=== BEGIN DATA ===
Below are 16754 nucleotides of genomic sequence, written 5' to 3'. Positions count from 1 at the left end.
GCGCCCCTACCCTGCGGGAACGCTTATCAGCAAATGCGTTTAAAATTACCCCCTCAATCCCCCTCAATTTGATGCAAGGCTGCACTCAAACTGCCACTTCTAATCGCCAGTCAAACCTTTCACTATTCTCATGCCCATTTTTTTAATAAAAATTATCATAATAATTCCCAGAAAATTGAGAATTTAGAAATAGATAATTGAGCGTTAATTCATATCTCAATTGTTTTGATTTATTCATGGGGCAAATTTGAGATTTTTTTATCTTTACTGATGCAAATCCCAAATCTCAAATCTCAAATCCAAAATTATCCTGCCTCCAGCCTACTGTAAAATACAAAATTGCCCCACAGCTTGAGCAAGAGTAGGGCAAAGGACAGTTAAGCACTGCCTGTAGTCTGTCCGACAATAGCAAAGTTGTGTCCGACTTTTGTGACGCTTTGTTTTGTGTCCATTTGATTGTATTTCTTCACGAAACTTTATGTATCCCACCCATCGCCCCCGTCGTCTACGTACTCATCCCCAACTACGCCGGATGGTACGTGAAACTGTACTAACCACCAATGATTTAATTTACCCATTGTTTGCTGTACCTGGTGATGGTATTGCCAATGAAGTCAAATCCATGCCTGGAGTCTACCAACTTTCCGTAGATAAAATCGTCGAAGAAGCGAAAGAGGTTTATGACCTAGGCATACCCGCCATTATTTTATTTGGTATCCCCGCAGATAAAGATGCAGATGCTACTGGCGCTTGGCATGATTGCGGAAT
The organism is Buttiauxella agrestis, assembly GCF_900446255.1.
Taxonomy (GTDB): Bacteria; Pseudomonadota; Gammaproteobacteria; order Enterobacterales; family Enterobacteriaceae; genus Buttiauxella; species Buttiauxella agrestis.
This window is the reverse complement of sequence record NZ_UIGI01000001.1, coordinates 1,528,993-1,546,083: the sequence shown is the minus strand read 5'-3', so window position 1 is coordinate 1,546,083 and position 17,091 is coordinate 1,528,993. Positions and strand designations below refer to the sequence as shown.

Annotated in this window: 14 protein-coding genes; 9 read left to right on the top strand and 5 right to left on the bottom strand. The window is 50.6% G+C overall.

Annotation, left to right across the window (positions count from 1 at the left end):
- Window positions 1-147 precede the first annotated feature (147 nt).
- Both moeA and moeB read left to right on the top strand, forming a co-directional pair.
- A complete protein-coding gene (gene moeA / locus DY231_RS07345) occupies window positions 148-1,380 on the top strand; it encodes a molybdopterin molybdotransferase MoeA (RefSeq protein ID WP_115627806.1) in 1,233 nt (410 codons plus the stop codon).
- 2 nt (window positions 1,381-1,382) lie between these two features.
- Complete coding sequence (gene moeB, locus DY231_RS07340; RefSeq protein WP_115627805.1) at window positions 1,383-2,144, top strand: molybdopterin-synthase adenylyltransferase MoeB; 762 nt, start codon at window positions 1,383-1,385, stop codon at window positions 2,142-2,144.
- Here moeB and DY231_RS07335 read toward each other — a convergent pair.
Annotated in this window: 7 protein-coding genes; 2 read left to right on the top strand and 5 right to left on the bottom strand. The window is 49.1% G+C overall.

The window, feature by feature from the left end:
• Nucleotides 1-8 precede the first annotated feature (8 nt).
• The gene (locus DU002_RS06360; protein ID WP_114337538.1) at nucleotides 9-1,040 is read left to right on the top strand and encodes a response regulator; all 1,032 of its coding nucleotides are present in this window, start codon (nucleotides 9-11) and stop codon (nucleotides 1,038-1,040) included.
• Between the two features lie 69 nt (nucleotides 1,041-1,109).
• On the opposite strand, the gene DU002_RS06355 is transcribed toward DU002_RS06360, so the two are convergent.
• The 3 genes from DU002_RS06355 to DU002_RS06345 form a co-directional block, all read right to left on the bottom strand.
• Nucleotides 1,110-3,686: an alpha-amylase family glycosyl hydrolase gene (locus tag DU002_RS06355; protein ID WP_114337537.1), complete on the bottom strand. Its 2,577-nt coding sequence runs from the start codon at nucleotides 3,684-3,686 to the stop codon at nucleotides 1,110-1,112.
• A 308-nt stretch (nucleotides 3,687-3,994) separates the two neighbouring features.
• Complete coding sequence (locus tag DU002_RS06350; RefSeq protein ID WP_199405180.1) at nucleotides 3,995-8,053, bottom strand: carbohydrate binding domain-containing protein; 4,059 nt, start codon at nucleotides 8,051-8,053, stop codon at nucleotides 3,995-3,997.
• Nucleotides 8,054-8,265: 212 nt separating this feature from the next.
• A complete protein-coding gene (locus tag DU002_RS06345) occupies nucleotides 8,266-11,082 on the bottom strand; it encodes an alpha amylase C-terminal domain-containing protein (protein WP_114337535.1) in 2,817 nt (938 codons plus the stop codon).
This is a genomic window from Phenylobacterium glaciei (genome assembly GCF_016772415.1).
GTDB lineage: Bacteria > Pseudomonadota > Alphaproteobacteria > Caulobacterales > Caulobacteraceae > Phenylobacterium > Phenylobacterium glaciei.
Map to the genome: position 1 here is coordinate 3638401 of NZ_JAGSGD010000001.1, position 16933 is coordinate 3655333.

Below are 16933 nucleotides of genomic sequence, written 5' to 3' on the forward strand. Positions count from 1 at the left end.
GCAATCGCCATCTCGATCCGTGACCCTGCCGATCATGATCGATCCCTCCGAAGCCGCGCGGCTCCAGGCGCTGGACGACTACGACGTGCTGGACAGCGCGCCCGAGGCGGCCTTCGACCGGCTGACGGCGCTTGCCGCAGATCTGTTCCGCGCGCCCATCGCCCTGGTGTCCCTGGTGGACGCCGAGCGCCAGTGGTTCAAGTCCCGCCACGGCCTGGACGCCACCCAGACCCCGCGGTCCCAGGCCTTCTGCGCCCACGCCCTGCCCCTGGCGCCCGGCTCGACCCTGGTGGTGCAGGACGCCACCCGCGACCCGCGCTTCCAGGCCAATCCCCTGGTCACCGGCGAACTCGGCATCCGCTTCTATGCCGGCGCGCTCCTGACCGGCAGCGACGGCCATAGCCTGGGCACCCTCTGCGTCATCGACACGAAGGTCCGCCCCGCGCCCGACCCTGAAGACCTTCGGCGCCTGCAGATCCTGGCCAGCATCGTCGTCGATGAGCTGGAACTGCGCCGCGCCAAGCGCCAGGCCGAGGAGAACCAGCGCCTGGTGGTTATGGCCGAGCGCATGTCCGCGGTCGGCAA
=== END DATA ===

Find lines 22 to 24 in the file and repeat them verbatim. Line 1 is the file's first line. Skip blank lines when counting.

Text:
• A 308-nt stretch (nucleotides 3,687-3,994) separates the two neighbouring features.
• Complete coding sequence (locus tag DU002_RS06350; RefSeq protein ID WP_199405180.1) at nucleotides 3,995-8,053, bottom strand: carbohydrate binding domain-containing protein; 4,059 nt, start codon at nucleotides 8,051-8,053, stop codon at nucleotides 3,995-3,997.
• Nucleotides 8,054-8,265: 212 nt separating this feature from the next.